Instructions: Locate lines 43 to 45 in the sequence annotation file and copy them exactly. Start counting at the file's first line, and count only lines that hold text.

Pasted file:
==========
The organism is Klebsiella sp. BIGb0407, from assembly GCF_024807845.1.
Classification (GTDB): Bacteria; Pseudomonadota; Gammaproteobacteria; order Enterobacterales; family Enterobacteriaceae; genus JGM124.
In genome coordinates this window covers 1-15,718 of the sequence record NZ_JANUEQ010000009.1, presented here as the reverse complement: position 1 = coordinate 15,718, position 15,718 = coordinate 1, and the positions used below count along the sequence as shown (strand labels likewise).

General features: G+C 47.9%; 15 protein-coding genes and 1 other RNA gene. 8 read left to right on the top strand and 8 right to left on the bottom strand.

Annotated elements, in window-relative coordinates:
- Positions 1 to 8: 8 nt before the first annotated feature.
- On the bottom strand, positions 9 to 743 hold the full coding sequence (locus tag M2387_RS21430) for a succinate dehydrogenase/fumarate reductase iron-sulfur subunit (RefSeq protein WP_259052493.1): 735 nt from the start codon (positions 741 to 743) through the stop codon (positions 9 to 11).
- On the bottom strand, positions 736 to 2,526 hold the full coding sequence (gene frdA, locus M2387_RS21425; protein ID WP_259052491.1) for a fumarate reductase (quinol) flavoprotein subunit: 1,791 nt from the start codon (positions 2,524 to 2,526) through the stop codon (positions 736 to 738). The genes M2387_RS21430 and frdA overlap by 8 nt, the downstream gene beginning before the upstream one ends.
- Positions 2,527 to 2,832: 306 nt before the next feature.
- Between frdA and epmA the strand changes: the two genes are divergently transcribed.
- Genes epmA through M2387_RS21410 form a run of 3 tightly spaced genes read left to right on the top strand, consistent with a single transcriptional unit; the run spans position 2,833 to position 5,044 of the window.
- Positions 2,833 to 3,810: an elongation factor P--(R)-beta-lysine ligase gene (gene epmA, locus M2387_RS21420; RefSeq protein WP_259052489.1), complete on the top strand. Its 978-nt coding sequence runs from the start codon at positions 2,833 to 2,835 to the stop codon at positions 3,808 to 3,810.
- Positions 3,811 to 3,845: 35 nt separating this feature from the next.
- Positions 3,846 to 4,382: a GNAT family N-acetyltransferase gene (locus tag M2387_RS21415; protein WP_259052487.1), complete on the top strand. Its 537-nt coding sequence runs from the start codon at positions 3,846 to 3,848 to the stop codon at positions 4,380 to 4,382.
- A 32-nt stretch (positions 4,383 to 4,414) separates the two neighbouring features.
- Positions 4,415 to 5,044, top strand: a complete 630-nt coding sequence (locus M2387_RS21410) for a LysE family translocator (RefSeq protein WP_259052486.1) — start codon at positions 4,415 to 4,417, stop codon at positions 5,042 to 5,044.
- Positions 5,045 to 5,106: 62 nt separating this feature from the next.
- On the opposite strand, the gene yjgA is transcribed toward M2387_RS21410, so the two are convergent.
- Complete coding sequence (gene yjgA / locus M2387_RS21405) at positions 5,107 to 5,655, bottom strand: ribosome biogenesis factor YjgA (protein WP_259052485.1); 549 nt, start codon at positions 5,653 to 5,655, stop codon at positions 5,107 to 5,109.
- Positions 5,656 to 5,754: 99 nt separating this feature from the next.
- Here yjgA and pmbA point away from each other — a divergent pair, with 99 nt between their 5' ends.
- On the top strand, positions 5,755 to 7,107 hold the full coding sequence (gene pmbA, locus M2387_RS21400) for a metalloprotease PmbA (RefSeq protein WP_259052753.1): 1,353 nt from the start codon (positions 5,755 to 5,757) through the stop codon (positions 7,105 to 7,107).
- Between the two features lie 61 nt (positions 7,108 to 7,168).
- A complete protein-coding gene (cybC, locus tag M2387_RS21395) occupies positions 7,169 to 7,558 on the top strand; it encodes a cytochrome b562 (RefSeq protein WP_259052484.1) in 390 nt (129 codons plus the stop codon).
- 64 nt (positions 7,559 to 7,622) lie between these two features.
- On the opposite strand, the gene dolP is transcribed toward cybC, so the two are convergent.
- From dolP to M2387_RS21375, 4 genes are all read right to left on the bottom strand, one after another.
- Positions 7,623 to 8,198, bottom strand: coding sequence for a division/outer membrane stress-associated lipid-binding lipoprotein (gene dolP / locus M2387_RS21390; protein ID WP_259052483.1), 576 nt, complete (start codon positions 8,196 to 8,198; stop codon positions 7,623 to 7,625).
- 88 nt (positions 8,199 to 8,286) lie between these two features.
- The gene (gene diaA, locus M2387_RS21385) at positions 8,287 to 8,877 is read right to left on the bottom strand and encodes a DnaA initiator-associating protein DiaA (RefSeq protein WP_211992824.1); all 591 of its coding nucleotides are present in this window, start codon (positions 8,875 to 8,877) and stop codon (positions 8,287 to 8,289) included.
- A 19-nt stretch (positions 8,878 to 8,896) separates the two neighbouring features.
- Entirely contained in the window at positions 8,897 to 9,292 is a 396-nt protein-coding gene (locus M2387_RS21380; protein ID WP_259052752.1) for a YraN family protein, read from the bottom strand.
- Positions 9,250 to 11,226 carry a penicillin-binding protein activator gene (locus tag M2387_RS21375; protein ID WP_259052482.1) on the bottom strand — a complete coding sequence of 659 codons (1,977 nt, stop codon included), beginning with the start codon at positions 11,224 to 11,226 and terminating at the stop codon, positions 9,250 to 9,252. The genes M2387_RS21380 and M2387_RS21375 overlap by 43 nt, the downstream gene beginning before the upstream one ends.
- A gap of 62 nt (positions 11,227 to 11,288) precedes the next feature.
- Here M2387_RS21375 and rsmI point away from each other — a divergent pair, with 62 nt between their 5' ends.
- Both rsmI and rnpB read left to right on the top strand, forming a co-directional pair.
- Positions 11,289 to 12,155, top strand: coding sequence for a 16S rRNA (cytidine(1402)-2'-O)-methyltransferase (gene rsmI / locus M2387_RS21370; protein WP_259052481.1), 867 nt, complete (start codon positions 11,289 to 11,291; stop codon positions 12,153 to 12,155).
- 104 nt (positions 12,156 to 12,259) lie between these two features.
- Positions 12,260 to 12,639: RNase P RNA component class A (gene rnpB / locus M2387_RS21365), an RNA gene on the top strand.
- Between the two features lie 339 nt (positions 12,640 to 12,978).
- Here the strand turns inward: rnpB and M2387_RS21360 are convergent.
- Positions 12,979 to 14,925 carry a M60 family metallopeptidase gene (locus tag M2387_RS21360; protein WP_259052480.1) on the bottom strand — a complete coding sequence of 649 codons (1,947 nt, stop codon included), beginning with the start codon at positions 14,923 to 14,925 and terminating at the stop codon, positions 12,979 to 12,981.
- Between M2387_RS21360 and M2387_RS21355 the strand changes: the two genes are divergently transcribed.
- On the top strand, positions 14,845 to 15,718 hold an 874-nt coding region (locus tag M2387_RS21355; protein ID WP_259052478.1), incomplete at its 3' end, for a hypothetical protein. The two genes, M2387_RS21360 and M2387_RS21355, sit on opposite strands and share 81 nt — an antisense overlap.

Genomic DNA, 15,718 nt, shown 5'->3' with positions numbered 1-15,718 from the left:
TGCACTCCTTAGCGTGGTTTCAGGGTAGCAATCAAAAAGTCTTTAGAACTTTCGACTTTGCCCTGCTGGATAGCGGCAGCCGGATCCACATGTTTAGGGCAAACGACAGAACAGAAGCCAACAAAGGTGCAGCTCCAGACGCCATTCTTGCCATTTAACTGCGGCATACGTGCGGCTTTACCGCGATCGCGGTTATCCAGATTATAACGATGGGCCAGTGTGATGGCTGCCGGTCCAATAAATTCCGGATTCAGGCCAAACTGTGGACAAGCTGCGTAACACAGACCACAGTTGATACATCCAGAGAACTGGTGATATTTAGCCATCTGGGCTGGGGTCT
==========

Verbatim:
- Between M2387_RS21360 and M2387_RS21355 the strand changes: the two genes are divergently transcribed.
- On the top strand, positions 14,845 to 15,718 hold an 874-nt coding region (locus tag M2387_RS21355; protein ID WP_259052478.1), incomplete at its 3' end, for a hypothetical protein. The two genes, M2387_RS21360 and M2387_RS21355, sit on opposite strands and share 81 nt — an antisense overlap.

Genomic DNA, 15,718 nt, shown 5'->3' with positions numbered 1-15,718 from the left: